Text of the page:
Does the nVidia GTX 750 (Maxwell) Series Affect the Cryptographic Currency Mining Scene?

It’s interesting to see how many came to a conclusion based on WCCFtech – Nvidia Poised to steal Cryptocurrency Mining Crown from AMD with Maxwell, that the new nVidia GTX 750 series cards will change the mining scene.

Does the nVidia GTX 750 (Maxwell) Series Affect the Cryptographic Currency Mining Scene? 1

From my experience in coin mining experiments – NO, the GTX 750 series will not make any difference to the scene at all but that wouldn’t be the case if some high-end Maxwell shows up. In any case, the article isn’t wrong but I believe that I could shed more light in regards to this “new challenger” to the scene.

Litecoin
Image above taken from Tom’s Hardware.

The graph above seems to put the GTX 750 Ti in LTC mining favor (considering its low power consumption of 60w) but I guess what Tom’s Hardware doesn’t realize is that a Radeon R9 270 is fully capable of mining at 400 Khash/s without overclocking. 🙂

Here’s the performance on my Sapphire R9 270 Dual-X 2GB.

hashrate

The GTX 750 Ti’s achievement is nothing new but nothing too spectacular as AMD’s Radeon HD 7790 that was released 1Q 2013 runs at 80w and I manage to get it to churn 243khash at significantly downclocked speed, I reckon it to be around 70w.

Now let’s have a look at the table below.

CardPricePower
Draw
HashrateRunning Cost
(per month)
Income
(per month)
Profit
(per month)
ASUS
Radeon R9 270
RM 699150w400RM 32.70RM 168.99RM 136.29
ASUS
GTX 750 Ti
RM 64560w245RM 13.08RM 103.45RM 90.37
ASUS
Radeon HD 7790
RM 49970w243RM 15.26RM 102.66RM 87.4

*Price based USD to MYR at 3.3.
**Calculation based on 14 USD per LTC and Difficulty of 3300 – (Calculator Link)
**Running Cost is based on KwH vs rates by Tenaga Nasional Berhad (TNB) (Click for the calculator)

Without cryptographic currency mining experience, one would’ve just assumed that the GTX 750 Ti would be the awesome choice if one were to setup a simple mining machine but the above table shows that this isn’t the case.

Put it simple, an R9 270 costs only RM 700 and has a running cost of RM 33 per month but makes a profit of RM 136 per month. The initial cost of RM 700 would’ve been almost covered in 5 months as (5.13 x RM 136.29 = RM 699.17)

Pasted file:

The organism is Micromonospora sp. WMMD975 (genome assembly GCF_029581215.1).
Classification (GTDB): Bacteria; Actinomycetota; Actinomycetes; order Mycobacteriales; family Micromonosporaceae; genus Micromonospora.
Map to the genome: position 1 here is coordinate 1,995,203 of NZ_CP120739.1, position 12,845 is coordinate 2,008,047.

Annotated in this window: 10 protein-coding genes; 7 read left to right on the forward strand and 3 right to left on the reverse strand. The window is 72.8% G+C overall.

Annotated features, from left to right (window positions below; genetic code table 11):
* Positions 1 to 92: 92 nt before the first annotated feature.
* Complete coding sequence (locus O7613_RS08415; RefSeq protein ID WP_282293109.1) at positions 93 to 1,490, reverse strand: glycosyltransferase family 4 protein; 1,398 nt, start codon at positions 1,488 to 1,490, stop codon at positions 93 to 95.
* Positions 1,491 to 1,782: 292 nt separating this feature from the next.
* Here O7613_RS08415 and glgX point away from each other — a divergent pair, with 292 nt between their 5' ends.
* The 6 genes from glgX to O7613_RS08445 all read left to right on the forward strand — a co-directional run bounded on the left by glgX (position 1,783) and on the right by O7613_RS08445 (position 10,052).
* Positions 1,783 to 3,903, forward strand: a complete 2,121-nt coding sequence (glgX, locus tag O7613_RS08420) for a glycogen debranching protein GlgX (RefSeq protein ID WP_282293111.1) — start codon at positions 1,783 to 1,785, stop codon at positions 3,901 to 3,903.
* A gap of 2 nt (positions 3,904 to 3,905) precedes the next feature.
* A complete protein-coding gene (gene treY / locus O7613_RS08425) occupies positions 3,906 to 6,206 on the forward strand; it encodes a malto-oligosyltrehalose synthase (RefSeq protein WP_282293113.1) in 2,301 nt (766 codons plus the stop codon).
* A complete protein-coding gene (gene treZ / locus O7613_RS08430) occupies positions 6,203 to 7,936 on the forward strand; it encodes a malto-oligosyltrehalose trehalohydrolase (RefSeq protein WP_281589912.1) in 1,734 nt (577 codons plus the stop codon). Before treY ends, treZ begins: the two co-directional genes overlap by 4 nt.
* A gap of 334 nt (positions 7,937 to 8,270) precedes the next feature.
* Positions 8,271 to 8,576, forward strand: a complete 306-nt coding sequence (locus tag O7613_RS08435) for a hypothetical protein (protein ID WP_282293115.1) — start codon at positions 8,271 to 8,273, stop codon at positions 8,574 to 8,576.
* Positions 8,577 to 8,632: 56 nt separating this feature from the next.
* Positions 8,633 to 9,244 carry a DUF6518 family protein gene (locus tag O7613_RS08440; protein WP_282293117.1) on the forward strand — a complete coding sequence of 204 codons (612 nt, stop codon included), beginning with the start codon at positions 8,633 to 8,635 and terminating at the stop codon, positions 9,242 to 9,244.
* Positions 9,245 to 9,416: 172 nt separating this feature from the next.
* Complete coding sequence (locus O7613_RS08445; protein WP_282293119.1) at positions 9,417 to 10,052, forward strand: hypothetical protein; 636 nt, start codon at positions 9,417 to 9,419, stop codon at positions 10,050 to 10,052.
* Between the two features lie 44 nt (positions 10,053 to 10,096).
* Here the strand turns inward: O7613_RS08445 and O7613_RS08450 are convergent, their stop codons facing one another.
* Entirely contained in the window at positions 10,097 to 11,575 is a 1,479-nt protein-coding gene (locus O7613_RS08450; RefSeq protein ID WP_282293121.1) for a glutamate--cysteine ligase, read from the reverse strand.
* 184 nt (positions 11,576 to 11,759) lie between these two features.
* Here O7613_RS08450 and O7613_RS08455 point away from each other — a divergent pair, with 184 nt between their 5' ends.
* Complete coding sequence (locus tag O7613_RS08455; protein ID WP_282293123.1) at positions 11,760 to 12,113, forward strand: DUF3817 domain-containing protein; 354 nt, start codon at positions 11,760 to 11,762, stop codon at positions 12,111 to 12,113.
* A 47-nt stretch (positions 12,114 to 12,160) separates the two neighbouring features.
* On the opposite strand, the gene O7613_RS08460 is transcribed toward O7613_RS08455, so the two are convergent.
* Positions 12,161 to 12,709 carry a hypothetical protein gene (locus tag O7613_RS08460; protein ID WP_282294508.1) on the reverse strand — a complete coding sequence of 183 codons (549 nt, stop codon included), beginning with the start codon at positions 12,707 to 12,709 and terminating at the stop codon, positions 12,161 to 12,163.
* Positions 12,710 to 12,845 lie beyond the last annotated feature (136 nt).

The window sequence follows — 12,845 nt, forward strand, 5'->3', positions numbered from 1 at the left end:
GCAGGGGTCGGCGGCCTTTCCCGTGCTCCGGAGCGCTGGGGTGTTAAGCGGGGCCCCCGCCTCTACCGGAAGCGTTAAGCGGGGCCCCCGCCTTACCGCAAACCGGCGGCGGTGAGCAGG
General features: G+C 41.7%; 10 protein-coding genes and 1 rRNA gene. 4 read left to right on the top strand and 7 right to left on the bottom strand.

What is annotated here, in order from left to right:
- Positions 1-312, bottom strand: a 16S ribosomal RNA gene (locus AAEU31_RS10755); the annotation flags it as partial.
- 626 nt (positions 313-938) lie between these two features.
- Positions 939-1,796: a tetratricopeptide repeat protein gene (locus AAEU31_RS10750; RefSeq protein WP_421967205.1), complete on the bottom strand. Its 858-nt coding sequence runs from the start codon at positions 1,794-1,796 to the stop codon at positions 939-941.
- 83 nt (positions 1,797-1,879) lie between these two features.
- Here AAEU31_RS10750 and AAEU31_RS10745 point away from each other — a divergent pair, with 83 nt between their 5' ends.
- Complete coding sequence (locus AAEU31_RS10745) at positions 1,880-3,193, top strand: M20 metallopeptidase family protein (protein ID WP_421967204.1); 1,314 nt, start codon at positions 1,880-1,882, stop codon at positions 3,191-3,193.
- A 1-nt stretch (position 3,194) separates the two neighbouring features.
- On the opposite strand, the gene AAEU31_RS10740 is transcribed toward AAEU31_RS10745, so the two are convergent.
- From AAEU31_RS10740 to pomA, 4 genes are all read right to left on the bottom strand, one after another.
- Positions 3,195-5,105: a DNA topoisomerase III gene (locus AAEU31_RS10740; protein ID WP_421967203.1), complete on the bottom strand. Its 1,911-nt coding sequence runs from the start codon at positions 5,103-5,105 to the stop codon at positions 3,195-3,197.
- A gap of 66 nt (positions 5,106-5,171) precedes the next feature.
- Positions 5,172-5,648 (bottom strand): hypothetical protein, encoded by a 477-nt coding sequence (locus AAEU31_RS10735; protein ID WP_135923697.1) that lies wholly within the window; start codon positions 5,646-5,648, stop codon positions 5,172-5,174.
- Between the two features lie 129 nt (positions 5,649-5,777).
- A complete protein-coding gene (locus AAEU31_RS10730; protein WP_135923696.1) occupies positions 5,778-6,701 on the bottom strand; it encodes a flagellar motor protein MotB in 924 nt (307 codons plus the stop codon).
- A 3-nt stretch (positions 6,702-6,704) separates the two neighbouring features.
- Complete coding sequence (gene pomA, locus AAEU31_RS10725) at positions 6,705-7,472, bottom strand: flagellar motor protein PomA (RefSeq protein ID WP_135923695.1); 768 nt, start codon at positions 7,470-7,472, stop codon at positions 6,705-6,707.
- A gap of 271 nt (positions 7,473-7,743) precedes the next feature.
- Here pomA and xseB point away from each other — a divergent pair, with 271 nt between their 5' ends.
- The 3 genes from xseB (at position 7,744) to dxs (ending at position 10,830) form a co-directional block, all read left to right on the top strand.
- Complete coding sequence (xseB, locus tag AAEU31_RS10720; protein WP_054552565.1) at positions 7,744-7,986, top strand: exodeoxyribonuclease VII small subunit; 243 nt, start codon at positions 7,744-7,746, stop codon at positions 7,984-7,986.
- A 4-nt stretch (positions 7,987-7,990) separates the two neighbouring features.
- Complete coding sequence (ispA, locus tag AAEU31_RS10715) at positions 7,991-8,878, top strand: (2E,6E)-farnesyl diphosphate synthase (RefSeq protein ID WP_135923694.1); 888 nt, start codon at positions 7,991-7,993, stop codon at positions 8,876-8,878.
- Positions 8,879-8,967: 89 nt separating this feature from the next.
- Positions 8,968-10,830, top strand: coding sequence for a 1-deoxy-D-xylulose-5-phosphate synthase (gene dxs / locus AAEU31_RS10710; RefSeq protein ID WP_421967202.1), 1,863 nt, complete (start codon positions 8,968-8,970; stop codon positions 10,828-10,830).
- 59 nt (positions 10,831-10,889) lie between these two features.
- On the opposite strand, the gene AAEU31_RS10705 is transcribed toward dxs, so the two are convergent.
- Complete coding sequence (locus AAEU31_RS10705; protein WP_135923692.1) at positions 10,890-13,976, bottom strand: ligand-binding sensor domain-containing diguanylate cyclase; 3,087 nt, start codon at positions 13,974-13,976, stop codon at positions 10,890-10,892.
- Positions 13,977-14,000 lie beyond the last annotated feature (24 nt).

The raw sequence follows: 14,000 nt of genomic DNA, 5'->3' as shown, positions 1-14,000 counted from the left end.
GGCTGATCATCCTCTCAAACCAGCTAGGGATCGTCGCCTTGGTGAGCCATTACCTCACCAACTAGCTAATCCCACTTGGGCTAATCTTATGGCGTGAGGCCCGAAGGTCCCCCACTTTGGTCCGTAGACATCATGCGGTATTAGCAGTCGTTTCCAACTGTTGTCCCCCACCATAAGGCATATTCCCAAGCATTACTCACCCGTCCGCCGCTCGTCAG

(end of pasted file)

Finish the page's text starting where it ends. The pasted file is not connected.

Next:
The GTX 750 Ti on the other hand costs similarly at RM 650 and it has a very lower operating cost BUT it’s also not that strong in hashrates, and it will take approximately 7.2 months (7.2 x RM 90 = RM 650) to cover the most of the cost.

The aged HD 7790 does very well too, costing only RM 499 and running at less than 80w. With monthly profit of RM 79.71 it covers itself in a little over 6 months (6.26 x RM 79.71 = RM 498.98). Less than 80w? Yes, I got it to churn some 243Khash by running at speeds much lower than default so it probably only consumes 70w.

*Yes, I rounded the figures for ease of calculation.

Here’s what it looks like after letting the cards mine for 6 months,

CardPriceProfit
(per month)
Profit
(after 9 month)
Surplus
(deduct initial cost)
ASUS
Radeon R9 270
RM 699RM 136.29RM 817.74RM 118.74
ASUS
GTX 750 Ti
RM 645RM 90.37RM 542.22-RM 102.78
ASUS
Radeon HD 7790
RM 499RM 87.40RM 524.40RM 25

Some might argue that the R9 270 requires a more powerful PSU, that’s true but a low-cost unit like the FSP Hexa 500 would work just fine for either cards.

After 6 months both the AMD Radeon cards have more than cover their initial costs while the GTX 750 Ti card is still in the negative.

Parting thoughts

I think the Maxwell is a step forward for nVidia but it’s far from being an attractive option for serious miners. For the casual person with low wattage PSU and want to try out some mining, I think it’s a pretty decent choice but the AMD’s Radeon R9 270 is still the better choice.

Until nVidia releases a high-end card that’s competitively priced and able to hash at a much lower power draw, the scene isn’t going to change just yet.

Going by the details shown above, the GTX 750 Ti may have good hashrate per watt ratio BUT the initial cost hurts it very badly. Being unable to cover the initial cost after 6 months is quite bad, and that’s based on a fixed difficulty rate just to get the picture across. In reality the difficulty often goes higher and higher, so you can imagine the amount of time needed to cover the initial cost.

In the end, the R9 270 is still a best option, even the aged HD 7790 does very well too. 🙂 It’s just too bad most reports are done by people with little to no knowledge of the challenges involved in cryptographic coin mining, thus lead to believe that the better GPU is a GTX 750 Ti when it’s not the case.

What about the 300khash for an overclocked GTX 750 TI mentioned in the report? From my calculation, if one managed to run the overclocked version at 70w, the returns are much better with RM 23.76 surplus after 6 months but with a monthly profit at RM 111.46 it’s no where as good as the R9 270 nor the HD 7790.

Bear in mind that the calculations done in this article are with the assumption that the GPU is running at 24/7 with no breakdowns, server maintenance, Internet connection down time, software crash and turning the GPU off for work and play.

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3 Comments

  1. do people really make rm200 from LTC? not bad…



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